Good Karma, Please

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Vetle
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Good Karma, Please

Post by Vetle » Fri Mar 25, 2005 7:46 pm

I'm just now remembering a conversation I once had with my ex-girlfriend. I was discussing how I was going to donate blood and she liked the idea. She said she'd do the same as she turned 17. Anyway, I told her that donating blood is about the only nice thing I do for others so I felt compelled to do it. However, I mentioned that the first time I donated blood, I was really desperate for some good karma and saw that as a way of getting karma, especially since I'm mortally fearful of needles.

So her theory is that, if you do something for the purpose of good karma, it won't give you good karma. In her opinion, your intentions cannot be to gain good karma in order to gain good karma. I have to disagree. I see karma as being a bit cut and dry in the sense that your actions can be good, bad, or neutral, with varying degrees of each. Yes, some actions can do both good and bad but I think that some good cancels out some bad, and vise-versa.

So I really don't see how karma would not come just because you want it to, in spite of the fact that you've done something to deserve it. In fact, part of the reason we do things is because of our belief in a certain repercussion, as dictated by our particular belief system, whether we intend to or not. Our belief systems are sort of the basis of our morality so it would be natural that it dictates what is right and what is wrong. These concepts are reinforced with hope of reward and fear of punishment, which is the first psychological stage of maturity. However, this stage influences our development in further stages and dictates our morality in general. What we learn dictates what we develop and practise later in life.

So, once again, I don't see how it's possible that karma wouldn't come simply because you want it to. We had this discussion about half a year ago but it has not stopped bothering me since. I was curious to hear everyone else's opinions on this.

(edit: woohoo! post number 100! :drink: )
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Post by Luciferish » Fri Mar 25, 2005 11:06 pm

Well there is a premis amongst the Karmic Theories that if you do a good deed for the purpose of getting "good karma" for it, it will diminish the potential of it. The idea is that you should do it for the right reason. With Karma the intent is 80% of the effect. So if your intent is actually a selfish gain, then what comes back?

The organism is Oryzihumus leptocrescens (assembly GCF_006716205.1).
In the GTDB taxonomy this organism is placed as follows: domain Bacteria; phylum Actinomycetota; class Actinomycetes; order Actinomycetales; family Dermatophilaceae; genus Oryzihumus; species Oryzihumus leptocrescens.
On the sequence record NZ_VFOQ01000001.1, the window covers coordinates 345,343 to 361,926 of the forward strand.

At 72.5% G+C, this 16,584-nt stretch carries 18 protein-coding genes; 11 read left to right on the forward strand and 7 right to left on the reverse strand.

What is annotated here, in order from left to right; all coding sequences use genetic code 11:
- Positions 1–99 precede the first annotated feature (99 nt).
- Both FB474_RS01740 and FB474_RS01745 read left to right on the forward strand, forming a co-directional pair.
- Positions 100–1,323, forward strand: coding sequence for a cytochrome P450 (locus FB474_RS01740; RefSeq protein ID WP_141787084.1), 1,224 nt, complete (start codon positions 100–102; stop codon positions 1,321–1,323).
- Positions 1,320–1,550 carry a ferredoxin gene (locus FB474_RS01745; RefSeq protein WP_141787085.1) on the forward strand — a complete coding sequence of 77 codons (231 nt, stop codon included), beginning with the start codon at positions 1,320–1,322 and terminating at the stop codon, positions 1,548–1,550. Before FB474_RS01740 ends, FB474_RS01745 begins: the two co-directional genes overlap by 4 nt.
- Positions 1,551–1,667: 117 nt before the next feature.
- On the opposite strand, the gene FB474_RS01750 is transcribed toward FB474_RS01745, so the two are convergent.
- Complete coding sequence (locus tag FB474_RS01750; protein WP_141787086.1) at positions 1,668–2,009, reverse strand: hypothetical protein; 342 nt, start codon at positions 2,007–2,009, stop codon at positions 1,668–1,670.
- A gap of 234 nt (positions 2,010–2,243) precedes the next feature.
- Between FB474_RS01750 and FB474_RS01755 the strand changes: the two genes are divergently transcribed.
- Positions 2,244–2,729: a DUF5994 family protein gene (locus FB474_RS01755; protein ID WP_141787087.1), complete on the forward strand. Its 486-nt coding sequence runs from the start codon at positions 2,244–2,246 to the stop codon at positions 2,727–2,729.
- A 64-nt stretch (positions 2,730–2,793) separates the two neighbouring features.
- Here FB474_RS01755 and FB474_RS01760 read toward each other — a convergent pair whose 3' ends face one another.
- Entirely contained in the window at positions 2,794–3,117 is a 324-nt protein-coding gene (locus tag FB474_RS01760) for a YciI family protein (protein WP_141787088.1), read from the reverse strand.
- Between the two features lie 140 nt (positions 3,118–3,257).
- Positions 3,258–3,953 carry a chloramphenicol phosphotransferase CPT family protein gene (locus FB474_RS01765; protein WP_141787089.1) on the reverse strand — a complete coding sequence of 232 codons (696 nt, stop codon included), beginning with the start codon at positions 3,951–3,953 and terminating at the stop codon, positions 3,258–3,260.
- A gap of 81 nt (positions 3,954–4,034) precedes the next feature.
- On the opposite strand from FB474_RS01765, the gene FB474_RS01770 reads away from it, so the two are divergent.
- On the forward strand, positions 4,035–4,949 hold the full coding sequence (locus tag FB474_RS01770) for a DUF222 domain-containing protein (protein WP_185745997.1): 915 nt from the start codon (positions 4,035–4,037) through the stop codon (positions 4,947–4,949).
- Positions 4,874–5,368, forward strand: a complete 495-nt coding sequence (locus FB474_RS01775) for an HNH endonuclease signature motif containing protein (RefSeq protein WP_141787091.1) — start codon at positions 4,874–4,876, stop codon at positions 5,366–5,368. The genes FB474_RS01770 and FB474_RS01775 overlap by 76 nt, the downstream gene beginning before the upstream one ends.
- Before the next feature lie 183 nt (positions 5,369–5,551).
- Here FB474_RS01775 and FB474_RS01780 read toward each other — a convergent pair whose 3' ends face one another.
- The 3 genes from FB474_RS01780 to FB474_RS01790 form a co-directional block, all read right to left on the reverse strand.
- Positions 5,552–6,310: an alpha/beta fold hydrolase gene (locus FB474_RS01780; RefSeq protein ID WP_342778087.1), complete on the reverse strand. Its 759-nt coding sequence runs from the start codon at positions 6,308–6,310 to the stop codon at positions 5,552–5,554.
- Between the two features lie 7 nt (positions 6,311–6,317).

You should do things for your own reasons, the karmic effect of it should not be the primary reason for doing it. You do good things to do them and recieve the benefit of having done something good for your fellow man. This will as an effect allow the return to be positive. If you do something for your own good, then it does not have the same effect.
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Post by Raven » Sat Mar 26, 2005 7:03 am

I have to agree with Luciferish here, it seems like doing something good just for the Karma is selfish in nature. Its like being nice to people just so you can have more friends, not just getting friends because your naturally nice to people (if you see a difference). I for one, don't really think about Karma, or any kind of reward for my good action. I choose to be moral and good-hearted just because they seem like the right thing to be... unless the greedy selfish nature of it is buried deep in my heart, i really dont think about it too much.
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Post by Vetle » Sat Mar 26, 2005 10:28 am

Interesting points made here.

I should clarify that, in her opinion, karma cannot be on your mind at all. You see, I was telling her about an acquaintance of mine. We were out one day and a guy came up to us asking us if he could use a mobile. The reason I didn't say yes is because he was kind of dodgy-looking and the area wasn't the best. We were actually just there to get some good Mexican food and, as everyone in Los Angeles knows, you have to go to really bad areas to get some good Mexican food. Anyway, I didn't say anything but my acquaintance said yes right away. When I later asked her how she could trust a complete stranger, she said, "good karma."

I told that story to my ex and she said that she would not get good karma for that because it was on her mind.

So what I'm thinking is that our belief in karma is a reflection of our first level of maturity. At any rate, this first level must be lived through before progressing to a higher level. So I think that, what may start as doing something nice for karma, may progress to doing something nice out of habit. If you let your moral code guide you during the first steps on the path, you should be able to walk on your own.

I'm not going to lie and say I don't think about karma every once in a while but it's very rarely the reason I do something. However, I used to use karma as a point of analysis when I first became pagan. I would analyse a potential action and consider what kind of karma it would bring me. Nowadays, I don't do that anymore because I've already accustomed myself to doing the actions that would bring me good karma without thinking about the karmaic repercussions. I already have my criteria formed (I get the feeling that doesn't make sense in English...I'm trying to say that I have my ideas formed and I know right and wrong and all that) so I naturally do these things out of habit and as a part of my personality and default behaviour.